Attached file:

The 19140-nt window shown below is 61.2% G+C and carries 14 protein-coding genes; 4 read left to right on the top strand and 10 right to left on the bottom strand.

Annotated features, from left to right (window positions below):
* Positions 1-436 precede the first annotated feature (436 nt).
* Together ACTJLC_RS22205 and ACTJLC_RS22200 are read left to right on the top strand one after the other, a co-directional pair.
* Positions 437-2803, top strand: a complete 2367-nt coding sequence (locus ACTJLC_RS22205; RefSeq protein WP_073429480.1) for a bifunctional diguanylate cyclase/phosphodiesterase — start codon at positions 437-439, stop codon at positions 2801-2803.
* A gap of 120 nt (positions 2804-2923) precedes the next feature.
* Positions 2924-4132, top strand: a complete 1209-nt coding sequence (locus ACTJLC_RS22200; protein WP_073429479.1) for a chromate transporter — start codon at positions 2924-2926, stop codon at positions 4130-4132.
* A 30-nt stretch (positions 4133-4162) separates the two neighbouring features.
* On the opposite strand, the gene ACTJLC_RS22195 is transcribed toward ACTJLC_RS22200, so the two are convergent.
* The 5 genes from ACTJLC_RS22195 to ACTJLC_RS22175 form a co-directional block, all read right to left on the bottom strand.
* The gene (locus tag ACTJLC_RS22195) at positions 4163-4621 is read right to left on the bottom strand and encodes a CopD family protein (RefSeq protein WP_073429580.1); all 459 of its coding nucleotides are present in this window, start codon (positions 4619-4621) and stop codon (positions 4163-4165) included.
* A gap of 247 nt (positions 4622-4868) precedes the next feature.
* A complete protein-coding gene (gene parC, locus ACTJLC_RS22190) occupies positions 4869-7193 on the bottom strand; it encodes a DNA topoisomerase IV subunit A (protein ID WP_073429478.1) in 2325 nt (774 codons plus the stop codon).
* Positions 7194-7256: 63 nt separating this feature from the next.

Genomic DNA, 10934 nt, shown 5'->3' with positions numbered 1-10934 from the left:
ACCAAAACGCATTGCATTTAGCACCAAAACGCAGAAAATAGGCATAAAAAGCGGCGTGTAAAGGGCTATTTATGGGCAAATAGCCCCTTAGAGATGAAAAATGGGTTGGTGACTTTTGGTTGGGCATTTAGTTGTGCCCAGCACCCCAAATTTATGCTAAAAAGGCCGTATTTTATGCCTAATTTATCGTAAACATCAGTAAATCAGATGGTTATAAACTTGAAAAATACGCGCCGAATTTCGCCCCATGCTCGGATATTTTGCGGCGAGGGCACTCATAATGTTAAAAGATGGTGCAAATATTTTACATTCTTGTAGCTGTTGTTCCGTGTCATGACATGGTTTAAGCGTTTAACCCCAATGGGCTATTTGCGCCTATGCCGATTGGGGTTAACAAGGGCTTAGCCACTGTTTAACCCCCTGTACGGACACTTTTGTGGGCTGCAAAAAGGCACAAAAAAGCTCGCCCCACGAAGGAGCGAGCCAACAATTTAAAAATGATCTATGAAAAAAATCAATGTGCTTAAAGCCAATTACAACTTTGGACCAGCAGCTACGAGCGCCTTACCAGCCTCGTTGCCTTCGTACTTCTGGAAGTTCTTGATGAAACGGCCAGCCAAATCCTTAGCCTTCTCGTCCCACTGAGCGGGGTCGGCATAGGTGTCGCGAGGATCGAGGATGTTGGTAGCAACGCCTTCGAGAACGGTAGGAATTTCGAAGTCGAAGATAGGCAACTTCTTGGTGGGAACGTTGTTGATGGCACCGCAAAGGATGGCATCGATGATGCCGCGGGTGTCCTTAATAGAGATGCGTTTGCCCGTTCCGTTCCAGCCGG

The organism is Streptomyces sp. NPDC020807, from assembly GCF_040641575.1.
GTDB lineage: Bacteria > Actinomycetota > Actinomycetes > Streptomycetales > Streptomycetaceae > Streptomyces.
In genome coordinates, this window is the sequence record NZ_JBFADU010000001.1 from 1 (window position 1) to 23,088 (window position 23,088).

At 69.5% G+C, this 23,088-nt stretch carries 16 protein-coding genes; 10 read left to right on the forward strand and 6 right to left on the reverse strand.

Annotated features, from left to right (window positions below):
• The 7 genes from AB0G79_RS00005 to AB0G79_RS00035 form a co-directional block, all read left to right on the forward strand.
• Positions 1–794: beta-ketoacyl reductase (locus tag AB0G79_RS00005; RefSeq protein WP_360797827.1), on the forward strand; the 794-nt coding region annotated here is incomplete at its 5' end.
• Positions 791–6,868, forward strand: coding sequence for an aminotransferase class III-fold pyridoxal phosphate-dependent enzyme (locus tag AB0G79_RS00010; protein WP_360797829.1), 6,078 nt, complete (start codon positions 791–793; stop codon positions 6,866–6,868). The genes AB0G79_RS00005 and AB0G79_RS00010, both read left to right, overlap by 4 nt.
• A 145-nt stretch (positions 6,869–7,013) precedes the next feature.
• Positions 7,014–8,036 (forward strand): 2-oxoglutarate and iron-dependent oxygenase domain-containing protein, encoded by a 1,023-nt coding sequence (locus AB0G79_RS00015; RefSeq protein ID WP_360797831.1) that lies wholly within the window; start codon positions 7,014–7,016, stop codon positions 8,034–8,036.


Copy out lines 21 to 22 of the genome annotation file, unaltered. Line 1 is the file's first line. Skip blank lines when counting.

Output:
Annotated features, from left to right (window positions below):
• The 7 genes from AB0G79_RS00005 to AB0G79_RS00035 form a co-directional block, all read left to right on the forward strand.